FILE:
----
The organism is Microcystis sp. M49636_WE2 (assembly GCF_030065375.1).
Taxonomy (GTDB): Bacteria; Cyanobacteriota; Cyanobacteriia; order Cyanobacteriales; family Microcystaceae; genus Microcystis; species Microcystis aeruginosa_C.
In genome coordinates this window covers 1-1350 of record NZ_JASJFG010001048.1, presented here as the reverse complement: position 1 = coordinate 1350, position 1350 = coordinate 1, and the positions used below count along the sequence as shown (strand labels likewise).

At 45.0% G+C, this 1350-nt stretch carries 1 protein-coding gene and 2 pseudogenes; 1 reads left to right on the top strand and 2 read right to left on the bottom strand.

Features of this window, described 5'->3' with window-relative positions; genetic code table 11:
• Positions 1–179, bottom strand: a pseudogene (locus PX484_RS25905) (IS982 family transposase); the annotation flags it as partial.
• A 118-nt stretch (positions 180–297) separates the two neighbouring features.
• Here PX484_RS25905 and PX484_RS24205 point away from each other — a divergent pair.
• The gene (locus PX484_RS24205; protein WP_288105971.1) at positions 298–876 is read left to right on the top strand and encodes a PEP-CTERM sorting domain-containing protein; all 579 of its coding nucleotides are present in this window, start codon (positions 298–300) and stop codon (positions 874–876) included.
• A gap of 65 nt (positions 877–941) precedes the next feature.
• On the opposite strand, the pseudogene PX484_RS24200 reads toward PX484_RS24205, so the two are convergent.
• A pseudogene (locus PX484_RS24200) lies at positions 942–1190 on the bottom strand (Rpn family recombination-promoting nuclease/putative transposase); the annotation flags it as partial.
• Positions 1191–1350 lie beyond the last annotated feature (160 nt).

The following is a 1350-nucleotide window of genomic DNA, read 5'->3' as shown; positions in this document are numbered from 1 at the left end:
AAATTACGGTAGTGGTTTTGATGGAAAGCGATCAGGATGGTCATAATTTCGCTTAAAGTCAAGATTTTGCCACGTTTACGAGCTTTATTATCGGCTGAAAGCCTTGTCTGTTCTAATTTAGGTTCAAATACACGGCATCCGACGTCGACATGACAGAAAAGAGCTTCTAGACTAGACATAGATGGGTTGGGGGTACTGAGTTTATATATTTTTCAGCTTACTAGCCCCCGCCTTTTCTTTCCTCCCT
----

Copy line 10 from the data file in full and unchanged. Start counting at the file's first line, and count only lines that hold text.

• A gap of 65 nt (positions 877–941) precedes the next feature.